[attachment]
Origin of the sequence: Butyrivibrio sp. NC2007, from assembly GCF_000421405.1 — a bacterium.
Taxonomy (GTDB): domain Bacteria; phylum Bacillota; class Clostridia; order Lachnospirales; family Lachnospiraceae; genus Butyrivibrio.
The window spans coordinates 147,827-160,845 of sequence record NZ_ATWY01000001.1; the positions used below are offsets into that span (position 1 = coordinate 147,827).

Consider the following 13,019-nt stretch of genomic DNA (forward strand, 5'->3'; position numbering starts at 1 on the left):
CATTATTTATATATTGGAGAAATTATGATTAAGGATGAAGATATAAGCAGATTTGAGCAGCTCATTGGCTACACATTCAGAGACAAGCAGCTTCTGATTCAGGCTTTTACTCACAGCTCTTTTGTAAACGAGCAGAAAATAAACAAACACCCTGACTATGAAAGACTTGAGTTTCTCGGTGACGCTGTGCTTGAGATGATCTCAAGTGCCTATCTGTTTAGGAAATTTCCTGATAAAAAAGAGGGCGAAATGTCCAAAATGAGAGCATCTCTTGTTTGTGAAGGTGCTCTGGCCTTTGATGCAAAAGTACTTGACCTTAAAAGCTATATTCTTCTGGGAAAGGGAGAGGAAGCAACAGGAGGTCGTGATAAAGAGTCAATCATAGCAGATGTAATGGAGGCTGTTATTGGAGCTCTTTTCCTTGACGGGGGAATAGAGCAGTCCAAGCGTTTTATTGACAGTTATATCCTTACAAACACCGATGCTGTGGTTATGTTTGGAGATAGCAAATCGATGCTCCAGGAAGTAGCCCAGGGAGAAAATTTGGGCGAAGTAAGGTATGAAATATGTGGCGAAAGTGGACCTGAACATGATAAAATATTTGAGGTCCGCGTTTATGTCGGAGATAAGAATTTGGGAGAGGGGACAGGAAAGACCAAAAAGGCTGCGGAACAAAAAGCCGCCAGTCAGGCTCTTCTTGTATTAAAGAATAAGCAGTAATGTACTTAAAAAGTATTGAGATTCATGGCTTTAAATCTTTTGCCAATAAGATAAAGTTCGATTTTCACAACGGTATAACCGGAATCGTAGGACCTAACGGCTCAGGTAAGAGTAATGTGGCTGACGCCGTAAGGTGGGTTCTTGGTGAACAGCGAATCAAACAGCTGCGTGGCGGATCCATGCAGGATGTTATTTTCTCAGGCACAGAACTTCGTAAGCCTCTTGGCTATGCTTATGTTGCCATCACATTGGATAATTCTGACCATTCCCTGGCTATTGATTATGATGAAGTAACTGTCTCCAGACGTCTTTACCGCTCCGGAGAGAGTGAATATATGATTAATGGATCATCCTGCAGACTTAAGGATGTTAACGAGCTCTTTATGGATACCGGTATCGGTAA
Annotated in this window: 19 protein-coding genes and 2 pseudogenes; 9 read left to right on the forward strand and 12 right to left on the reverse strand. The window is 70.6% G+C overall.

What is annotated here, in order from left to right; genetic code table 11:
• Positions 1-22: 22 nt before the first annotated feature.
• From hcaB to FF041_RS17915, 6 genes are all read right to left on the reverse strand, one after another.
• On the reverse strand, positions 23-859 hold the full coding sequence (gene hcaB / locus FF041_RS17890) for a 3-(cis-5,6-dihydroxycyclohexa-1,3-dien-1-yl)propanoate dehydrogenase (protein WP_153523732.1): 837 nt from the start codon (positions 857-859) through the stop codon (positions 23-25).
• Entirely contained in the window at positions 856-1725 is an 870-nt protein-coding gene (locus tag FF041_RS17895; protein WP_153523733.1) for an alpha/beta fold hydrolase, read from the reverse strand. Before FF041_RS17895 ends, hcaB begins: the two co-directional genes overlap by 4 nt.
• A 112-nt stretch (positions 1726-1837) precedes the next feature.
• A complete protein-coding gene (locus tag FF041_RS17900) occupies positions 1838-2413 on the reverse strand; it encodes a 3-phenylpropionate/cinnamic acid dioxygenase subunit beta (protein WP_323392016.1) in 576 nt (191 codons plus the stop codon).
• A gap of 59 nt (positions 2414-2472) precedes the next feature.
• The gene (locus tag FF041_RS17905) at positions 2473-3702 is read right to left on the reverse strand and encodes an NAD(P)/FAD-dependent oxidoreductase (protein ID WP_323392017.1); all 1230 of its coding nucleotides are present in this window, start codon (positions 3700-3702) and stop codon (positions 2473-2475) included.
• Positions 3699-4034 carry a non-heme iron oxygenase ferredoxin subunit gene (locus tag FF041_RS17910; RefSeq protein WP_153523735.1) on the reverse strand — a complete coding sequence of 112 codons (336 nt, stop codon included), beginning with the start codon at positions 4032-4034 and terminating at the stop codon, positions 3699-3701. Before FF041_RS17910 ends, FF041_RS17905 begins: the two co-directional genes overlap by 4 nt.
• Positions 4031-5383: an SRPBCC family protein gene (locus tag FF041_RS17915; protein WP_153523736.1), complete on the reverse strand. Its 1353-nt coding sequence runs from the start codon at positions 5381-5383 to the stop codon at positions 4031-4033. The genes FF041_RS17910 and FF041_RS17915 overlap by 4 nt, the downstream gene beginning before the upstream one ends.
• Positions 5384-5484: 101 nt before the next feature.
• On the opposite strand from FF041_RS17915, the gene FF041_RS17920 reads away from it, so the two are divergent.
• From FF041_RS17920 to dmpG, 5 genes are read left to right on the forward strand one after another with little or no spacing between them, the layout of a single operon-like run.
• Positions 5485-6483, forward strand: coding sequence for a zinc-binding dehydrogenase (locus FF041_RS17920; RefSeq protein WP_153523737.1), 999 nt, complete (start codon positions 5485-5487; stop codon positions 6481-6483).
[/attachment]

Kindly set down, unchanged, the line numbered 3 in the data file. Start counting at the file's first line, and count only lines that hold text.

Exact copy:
The window spans coordinates 147,827-160,845 of sequence record NZ_ATWY01000001.1; the positions used below are offsets into that span (position 1 = coordinate 147,827).